If you wonder why IBM has been struggling lately, look no further than the way IBM positions its products including Cognos TM1.
Effective positioning is really quite simple. State a benefit that addresses the target’s most pressing problem. Make sure only you are making the benefit claim. Then repeat it over and over and your target audience will listen to your marketing message. But IBM is getting this wrong.
I doubt that their target audience is listening to the way IBM positions TM1, which solves the No. 1 problem of the target market – Excel hell. Users spend too much time maintaining spreadsheets. Yet IBM positions TM1 as a way to transform your planning process.
I seriously doubt that financial professionals wake up in the middle of the night worrying about how they are going to transform their planning process. Improve, and make it more efficient, yes. But transform it? Give me a break… and differentiate.
Transform is so “me too”
Differentiation is the holy grail of positioning. A lousy position that is unique is better than a compelling one that others are also claiming. Apparently IBM pays little or no attention to the competition because Host Analytics, a strong competitor, claims a similar position – transform your enterprise into a high performing organization. In addition, another significant competitor, Adaptive Insights, offers intuitive solutions that fundamentally change the world of business analytics.
“Transform” and “transformation” are the most overused buzzwords in B2B software and technology marketing today. In most cases it’s a bogus claim because most companies aren’t coming close to transforming anything. In every B2B software market that I cover, at least one company is singing the praises of their transformational capabilities. Read my blog about why you should never position around the notion of transformation, and probably should never use the word in marketing communications, ever.
If you claim to transform, prove it
Since IBM elected to position around the idea of transform, one might expect examples of how TM1 transforms the planning process. There is no such supporting evidence on the TM1 web page. Perhaps that is because IBM has no evidence to support the transform claim. It’s as if IBM is positioning TM1 in its own little make-believe world.
Reality is that TM1 solves the problems associated with heavy use of Excel for budgeting, planning, forecasting and financial reporting. These applications make up what is either called corporate performance management (CPM) or business performance management (BPM).
TM1 is a significant player in the CPM/BPM market. Unlike most competitive products, TM1 works with Excel; it is a natural extension of Excel. If you know how to use Excel, you know how to use TM1.
IBM turns it back on a competitive advantage
However, IBM makes no mention of Excel in any of its TM1 marketing collateral. I can only assume the reason for the snub is that IBM hates Microsoft, and refuses to acknowledge Microsoft products. That’s a big mistake on IBM’s part because Excel is the tool of choice for financial professionals. Something like 80% said in a recent poll that they would prefer to continue to use Excel despite the problems associated with using Excel for budgeting, forecasting, reporting, etc.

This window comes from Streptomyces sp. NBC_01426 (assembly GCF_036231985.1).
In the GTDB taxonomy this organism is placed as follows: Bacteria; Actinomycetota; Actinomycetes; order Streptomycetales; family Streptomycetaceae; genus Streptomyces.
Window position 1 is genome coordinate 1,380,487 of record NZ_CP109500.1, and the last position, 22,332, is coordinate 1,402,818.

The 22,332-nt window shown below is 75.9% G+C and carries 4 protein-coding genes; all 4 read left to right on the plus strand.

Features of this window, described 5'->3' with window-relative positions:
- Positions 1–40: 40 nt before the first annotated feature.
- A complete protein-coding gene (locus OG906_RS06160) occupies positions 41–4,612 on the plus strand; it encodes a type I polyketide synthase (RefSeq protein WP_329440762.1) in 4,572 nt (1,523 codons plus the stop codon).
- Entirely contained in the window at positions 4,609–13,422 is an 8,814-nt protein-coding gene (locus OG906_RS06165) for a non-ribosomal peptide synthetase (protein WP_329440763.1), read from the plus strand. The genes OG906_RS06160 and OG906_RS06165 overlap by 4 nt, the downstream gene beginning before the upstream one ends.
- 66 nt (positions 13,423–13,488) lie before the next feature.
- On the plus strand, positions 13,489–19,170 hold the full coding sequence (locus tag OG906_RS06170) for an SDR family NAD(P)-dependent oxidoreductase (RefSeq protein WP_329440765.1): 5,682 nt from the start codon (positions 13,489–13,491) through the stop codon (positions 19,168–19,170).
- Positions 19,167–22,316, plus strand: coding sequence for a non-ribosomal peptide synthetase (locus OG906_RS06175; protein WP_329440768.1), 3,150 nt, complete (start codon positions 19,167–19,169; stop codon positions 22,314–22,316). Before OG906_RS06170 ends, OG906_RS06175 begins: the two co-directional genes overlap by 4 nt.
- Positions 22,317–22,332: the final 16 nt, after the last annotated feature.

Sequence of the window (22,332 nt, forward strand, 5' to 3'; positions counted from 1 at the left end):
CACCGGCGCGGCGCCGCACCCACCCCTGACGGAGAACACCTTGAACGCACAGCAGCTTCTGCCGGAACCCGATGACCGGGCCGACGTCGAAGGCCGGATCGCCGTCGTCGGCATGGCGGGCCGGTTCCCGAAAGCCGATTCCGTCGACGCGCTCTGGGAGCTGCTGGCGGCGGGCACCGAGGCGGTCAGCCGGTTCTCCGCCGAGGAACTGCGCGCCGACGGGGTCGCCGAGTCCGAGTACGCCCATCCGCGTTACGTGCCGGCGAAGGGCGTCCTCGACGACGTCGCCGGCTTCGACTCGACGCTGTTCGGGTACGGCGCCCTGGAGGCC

However, most TM1 competitors sell against using Excel. They want to replace Excel, which is not what the target market wants.
If IBM would swallow its pride, and wake up to reality, TM1 could take advantage of its clear competitive advantage – it works naturally with Excel which is what 80% of the target market wants. There’s only two other Excel-centric CPM products – Oracle’s Essbase and Vena Solutions; all other competitors want users to quit using Excel. Talk about differentiation! Yet IBM ignores the clear advantage it has because TM1 is so Excel centric.
IBM should embrace Excel like Vena Solutions does
In contrast to IBM, Vena states a strong pro-Excel position on its home page:
“Love Excel? Then You’ll Love This. Vena turns ordinary Excel into an extraordinary enterprise solution.”
TM1 has functionality that gives IBM a competitive advantage over most CPM vendors, and there is no mention of it in any of its TM1 marketing materials. Even worse, TM1 solves the No. 1 problem in its target market, and IBM doesn’t even acknowledge it.
Either the TM1 marketers aren’t in touch with their customers, or politics force them to fight Mother Nature (Microsoft’s Excel). It is not surprising that TM1 seems to be misunderstood by marketers at IBM. That’s the way it has always been with the last three companies who owned TM1 after it was first sold in 1996.
I was on the management team of TM1 Software before it was acquired by Applix, which sold TM1 to Cognos, which sold TM1 (and all its other products) to TM1’s current owner, IBM.
Despite less than optimum care in marketing and sales by the three previous owners, TM1 is still the technology leader in the market. So at least IBM is doing a good job of developing the product, but excellent products don’t win in the market without a strong position.
Perhaps, IBM’s marketing leaders should read my ebook: “Positioning: How to Communicate So the Market Listens.”
Download my ebook to learn my process for differentiating your software and technology solutions and communicating its value that your market connects with.